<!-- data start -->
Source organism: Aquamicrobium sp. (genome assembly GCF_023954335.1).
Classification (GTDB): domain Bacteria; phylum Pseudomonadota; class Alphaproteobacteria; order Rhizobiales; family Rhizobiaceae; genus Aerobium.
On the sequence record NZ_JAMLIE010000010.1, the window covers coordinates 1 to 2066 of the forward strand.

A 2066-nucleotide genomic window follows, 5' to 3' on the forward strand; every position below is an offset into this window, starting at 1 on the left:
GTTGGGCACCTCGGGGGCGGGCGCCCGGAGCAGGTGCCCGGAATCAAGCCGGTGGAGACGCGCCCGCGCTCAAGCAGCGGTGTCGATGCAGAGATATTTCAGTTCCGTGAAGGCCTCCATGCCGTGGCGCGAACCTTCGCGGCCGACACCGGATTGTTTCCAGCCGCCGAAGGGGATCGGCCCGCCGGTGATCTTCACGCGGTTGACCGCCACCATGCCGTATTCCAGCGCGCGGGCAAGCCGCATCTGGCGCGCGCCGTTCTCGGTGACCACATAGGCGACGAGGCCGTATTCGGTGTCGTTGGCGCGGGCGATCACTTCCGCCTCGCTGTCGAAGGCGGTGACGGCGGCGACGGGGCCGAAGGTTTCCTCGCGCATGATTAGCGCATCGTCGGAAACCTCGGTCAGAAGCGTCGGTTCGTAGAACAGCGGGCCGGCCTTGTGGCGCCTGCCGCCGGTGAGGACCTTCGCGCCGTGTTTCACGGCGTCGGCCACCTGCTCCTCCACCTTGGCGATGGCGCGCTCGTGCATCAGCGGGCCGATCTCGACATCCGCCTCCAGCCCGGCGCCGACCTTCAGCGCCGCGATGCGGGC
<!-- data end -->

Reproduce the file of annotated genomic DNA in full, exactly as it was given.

Source organism: Aquamicrobium sp. (genome assembly GCF_023954335.1).
Classification (GTDB): domain Bacteria; phylum Pseudomonadota; class Alphaproteobacteria; order Rhizobiales; family Rhizobiaceae; genus Aerobium.
On the sequence record NZ_JAMLIE010000010.1, the window covers coordinates 1 to 2066 of the forward strand.

A 2066-nucleotide genomic window follows, 5' to 3' on the forward strand; every position below is an offset into this window, starting at 1 on the left:
GTTGGGCACCTCGGGGGCGGGCGCCCGGAGCAGGTGCCCGGAATCAAGCCGGTGGAGACGCGCCCGCGCTCAAGCAGCGGTGTCGATGCAGAGATATTTCAGTTCCGTGAAGGCCTCCATGCCGTGGCGCGAACCTTCGCGGCCGACACCGGATTGTTTCCAGCCGCCGAAGGGGATCGGCCCGCCGGTGATCTTCACGCGGTTGACCGCCACCATGCCGTATTCCAGCGCGCGGGCAAGCCGCATCTGGCGCGCGCCGTTCTCGGTGACCACATAGGCGACGAGGCCGTATTCGGTGTCGTTGGCGCGGGCGATCACTTCCGCCTCGCTGTCGAAGGCGGTGACGGCGGCGACGGGGCCGAAGGTTTCCTCGCGCATGATTAGCGCATCGTCGGAAACCTCGGTCAGAAGCGTCGGTTCGTAGAACAGCGGGCCGGCCTTGTGGCGCCTGCCGCCGGTGAGGACCTTCGCGCCGTGTTTCACGGCGTCGGCCACCTGCTCCTCCACCTTGGCGATGGCGCGCTCGTGCATCAGCGGGCCGATCTCGACATCCGCCTCCAGCCCGGCGCCGACCTTCAGCGCCGCGATGCGGGC